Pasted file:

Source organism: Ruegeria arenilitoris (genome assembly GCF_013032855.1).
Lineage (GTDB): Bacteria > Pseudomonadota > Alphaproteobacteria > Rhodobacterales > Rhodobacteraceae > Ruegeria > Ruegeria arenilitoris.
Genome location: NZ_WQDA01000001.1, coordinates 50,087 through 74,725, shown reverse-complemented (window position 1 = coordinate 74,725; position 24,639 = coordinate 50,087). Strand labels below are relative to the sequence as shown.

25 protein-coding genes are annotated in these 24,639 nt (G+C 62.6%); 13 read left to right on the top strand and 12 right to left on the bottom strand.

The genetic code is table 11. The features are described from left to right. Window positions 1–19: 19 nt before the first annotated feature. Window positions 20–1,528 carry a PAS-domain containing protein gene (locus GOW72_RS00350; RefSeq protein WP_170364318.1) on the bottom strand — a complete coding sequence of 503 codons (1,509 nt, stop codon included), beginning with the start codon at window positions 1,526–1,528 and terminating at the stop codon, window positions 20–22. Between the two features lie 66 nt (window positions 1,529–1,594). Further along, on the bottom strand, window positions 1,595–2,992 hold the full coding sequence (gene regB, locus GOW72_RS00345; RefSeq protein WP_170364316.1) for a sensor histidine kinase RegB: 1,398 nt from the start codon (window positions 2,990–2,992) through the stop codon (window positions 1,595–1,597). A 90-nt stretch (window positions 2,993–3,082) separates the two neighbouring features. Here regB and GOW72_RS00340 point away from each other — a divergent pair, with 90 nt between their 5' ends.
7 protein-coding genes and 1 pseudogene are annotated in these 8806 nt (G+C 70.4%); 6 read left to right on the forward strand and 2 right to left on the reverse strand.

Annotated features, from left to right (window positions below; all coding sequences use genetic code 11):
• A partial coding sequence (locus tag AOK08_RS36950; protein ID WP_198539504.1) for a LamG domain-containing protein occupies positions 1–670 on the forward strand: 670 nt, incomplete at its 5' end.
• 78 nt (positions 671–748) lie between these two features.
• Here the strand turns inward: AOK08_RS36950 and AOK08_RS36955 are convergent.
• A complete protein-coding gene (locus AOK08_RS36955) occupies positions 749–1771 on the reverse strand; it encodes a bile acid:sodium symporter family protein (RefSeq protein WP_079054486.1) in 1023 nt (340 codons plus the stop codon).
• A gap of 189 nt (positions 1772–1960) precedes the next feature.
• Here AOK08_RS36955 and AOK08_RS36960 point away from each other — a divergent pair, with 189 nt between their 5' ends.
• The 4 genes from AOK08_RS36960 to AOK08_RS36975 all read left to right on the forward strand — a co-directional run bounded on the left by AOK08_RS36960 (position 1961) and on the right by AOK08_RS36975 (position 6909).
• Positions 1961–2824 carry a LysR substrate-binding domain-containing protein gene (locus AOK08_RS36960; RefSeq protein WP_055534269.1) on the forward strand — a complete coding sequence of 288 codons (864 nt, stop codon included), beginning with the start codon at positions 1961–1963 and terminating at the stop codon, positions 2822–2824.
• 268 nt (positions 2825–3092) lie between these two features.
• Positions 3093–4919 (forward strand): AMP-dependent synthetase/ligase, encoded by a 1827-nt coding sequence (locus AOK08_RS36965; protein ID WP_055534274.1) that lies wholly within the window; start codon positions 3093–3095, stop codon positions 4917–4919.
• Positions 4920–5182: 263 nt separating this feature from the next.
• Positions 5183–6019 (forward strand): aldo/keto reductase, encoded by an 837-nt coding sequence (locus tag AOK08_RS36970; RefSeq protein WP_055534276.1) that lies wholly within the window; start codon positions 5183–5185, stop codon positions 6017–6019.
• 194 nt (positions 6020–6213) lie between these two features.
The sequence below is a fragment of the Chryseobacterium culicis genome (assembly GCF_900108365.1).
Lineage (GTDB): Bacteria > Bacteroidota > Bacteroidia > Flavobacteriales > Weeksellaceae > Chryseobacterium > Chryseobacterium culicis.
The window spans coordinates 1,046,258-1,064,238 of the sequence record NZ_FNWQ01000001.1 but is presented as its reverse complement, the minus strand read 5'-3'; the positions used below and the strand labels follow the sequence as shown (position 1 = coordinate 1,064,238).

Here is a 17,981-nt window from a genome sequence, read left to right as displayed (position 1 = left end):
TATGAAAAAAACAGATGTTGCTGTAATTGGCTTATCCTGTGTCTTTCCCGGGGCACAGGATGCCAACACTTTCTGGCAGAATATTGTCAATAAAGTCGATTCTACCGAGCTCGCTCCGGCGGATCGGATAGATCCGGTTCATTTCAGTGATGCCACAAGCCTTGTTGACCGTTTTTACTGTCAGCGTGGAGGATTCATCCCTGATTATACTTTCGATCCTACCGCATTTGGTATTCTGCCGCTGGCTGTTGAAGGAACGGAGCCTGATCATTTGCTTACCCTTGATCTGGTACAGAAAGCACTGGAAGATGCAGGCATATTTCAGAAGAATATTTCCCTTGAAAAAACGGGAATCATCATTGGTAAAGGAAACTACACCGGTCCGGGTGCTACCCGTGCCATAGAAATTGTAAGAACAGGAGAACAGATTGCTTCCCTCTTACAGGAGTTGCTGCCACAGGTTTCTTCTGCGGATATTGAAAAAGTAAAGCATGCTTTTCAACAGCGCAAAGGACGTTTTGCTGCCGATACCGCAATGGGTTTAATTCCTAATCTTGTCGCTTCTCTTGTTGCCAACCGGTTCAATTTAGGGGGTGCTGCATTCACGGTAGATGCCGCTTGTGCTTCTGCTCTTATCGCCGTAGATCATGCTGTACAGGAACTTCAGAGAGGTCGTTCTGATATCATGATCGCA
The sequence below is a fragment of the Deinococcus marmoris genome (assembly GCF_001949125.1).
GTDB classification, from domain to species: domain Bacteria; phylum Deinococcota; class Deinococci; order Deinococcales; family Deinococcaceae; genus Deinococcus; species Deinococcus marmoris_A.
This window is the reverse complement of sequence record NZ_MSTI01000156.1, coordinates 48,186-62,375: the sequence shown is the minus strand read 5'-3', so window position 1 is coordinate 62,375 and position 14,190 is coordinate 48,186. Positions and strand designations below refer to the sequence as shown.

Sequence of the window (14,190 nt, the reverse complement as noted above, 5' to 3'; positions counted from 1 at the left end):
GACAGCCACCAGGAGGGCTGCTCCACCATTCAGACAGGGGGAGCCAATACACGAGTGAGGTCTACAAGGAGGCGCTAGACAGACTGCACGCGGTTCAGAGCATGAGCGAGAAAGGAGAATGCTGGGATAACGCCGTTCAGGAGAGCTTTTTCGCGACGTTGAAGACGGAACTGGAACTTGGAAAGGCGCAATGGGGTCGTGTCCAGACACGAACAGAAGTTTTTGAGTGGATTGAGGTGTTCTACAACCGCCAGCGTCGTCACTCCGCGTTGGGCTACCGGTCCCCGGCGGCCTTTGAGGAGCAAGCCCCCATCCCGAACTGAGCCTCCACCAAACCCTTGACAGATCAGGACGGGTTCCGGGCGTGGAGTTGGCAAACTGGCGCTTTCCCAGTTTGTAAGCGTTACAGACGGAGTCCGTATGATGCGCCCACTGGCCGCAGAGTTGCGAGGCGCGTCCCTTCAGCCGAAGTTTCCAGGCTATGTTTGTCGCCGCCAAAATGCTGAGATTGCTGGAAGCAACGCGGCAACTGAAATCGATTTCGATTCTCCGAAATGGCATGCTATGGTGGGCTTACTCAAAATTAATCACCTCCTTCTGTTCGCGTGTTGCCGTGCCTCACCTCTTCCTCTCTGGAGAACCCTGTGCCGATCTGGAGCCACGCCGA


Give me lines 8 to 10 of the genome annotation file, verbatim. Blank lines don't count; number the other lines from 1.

• A partial coding sequence (locus tag AOK08_RS36950; protein ID WP_198539504.1) for a LamG domain-containing protein occupies positions 1–670 on the forward strand: 670 nt, incomplete at its 5' end.
• 78 nt (positions 671–748) lie between these two features.
• Here the strand turns inward: AOK08_RS36950 and AOK08_RS36955 are convergent.